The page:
Comparison with Docker Swarm

Comparison between Kubernetes resource management and the Docker Swarm equivalent.


Resource management can be divided into a few categories. We need to define how much memory and CPU we expect a container will use and what the limits are. This information is crucial for a scheduler to make suitable decisions when calculating where to place containers. In this aspect, there is no essential difference between Kubernetes and Docker Swarm. Both are using requested resources to decide where to deploy containers and limits on when to evict them. Both of them are, more or less, the same in this aspect. Consider the following questions:

  1. How can we know how much memory and CPU to dedicate to each of our containers?

That’s one of the questions we hear way too many times. The answer is simple. Collect metrics, evaluate them, adjust resources, take a break, repeat.

  1. Where do we collect metrics?

We can collect metrics from wherever we want. However, Prometheus is a good choice.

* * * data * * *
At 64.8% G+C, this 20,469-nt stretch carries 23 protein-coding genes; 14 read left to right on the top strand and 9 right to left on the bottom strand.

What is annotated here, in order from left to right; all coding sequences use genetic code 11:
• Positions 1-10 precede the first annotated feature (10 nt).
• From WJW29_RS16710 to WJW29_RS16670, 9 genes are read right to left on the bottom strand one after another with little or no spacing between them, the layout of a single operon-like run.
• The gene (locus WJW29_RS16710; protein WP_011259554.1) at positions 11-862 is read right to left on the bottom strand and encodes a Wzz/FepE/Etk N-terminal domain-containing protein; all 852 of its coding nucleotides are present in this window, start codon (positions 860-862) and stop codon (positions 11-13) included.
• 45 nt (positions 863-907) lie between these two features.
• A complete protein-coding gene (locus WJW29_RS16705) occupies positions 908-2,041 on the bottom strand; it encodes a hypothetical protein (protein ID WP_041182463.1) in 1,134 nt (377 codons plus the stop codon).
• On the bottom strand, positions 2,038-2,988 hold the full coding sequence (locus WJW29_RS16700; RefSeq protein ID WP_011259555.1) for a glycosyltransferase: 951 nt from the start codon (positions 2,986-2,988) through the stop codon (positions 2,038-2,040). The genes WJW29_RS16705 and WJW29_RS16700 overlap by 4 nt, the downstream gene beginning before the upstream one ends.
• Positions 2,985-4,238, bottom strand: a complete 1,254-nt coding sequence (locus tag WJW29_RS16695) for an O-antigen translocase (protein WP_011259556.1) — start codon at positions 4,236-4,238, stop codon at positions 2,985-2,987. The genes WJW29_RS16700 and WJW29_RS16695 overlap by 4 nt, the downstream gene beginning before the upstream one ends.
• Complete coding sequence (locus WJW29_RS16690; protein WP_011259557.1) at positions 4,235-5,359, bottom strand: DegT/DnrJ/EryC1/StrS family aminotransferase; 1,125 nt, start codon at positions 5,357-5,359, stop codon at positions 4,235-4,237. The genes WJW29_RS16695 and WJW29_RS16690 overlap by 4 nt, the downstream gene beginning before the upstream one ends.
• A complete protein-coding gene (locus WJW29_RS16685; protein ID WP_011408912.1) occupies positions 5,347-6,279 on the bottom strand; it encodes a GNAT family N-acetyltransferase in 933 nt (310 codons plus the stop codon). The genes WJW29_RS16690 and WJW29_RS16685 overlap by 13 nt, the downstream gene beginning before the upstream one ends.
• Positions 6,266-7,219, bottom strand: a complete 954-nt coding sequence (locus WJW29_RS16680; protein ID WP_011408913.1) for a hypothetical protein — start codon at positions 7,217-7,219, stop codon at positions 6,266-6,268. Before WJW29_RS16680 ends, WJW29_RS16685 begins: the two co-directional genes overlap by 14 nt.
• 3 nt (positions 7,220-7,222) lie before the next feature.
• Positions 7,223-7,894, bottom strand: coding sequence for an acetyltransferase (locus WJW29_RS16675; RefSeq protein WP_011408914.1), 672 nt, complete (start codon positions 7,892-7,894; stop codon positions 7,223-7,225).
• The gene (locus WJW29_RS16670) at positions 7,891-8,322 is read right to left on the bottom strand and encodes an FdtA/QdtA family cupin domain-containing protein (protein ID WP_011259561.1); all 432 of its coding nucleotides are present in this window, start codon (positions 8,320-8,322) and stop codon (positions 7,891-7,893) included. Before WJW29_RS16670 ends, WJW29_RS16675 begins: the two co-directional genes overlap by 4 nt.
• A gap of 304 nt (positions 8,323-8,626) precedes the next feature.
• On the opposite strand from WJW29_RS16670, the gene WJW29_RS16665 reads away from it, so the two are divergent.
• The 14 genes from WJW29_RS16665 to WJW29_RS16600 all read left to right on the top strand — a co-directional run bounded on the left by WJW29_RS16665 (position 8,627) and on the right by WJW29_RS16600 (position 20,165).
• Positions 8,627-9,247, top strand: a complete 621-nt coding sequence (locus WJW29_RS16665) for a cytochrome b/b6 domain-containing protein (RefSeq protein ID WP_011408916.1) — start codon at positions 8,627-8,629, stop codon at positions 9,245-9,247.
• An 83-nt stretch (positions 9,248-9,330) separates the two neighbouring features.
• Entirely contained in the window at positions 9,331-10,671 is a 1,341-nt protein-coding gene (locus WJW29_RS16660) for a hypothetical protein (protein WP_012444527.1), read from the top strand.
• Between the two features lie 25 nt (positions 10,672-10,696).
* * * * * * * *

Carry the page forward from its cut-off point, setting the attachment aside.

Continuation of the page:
1. Where will it get metrics?

Well, it depends on which scheduler you use. If it’s Docker Swarm, you’ll need to run a bunch of exporters. Or, you might try the experimental feature that exposes Docker’s internal metrics in Prometheus format. You might even be enthusiastic enough to think they will be enough for all your monitoring and alerting needs. Maybe, by the time you read this, the feature is not experimental anymore. On the other hand, Kubernetes has it all and so much more. You can use Metrics Server, or you might discover that it is too limiting and configure Prometheus to scrape metrics directly from the Kubernetes API. Kubernetes exposes a vast amount of data. You will be able to fetch memory, CPU, IO, network, and a myriad of other metrics and make intelligent decisions not only about the resources your containers require but about so much more.

To make things clear, you can get the same metrics no matter whether you’re running Kubernetes or Docker Swarm. The major difference is that Kubernetes exposes them through its API. With Swarm, however, you’ll have to struggle between the decisions of whether to use its limited metrics or go into the trouble of setting up the exporters like cAdvisor and Node Exporter. You’ll most likely discover that you’ll need both the metrics from Swarm’s API and those from the exporters. Kubernetes has a more robust solution, even though you might still need an exporter or two. Still, having most metrics we’ll need directly from the API is extremely useful…

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